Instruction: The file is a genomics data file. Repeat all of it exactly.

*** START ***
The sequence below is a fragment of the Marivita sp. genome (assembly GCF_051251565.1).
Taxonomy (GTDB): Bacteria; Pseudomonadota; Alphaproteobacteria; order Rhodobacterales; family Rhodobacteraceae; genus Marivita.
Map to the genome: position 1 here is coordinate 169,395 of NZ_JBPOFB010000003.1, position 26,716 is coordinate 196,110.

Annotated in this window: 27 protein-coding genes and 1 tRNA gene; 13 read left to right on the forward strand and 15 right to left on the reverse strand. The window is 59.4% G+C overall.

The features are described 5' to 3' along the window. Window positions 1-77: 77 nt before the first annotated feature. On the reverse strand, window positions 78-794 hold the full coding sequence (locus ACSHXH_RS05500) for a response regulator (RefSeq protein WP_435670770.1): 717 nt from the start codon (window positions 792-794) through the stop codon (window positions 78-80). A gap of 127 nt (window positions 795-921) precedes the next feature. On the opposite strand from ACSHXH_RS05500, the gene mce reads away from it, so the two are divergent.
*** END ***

The sequence below is a fragment of the Marivita sp. genome (assembly GCF_051251565.1).
Taxonomy (GTDB): Bacteria; Pseudomonadota; Alphaproteobacteria; order Rhodobacterales; family Rhodobacteraceae; genus Marivita.
Map to the genome: position 1 here is coordinate 169,395 of NZ_JBPOFB010000003.1, position 26,716 is coordinate 196,110.

Annotated in this window: 27 protein-coding genes and 1 tRNA gene; 13 read left to right on the forward strand and 15 right to left on the reverse strand. The window is 59.4% G+C overall.

The features are described 5' to 3' along the window. Window positions 1-77: 77 nt before the first annotated feature. On the reverse strand, window positions 78-794 hold the full coding sequence (locus ACSHXH_RS05500) for a response regulator (RefSeq protein WP_435670770.1): 717 nt from the start codon (window positions 792-794) through the stop codon (window positions 78-80). A gap of 127 nt (window positions 795-921) precedes the next feature. On the opposite strand from ACSHXH_RS05500, the gene mce reads away from it, so the two are divergent.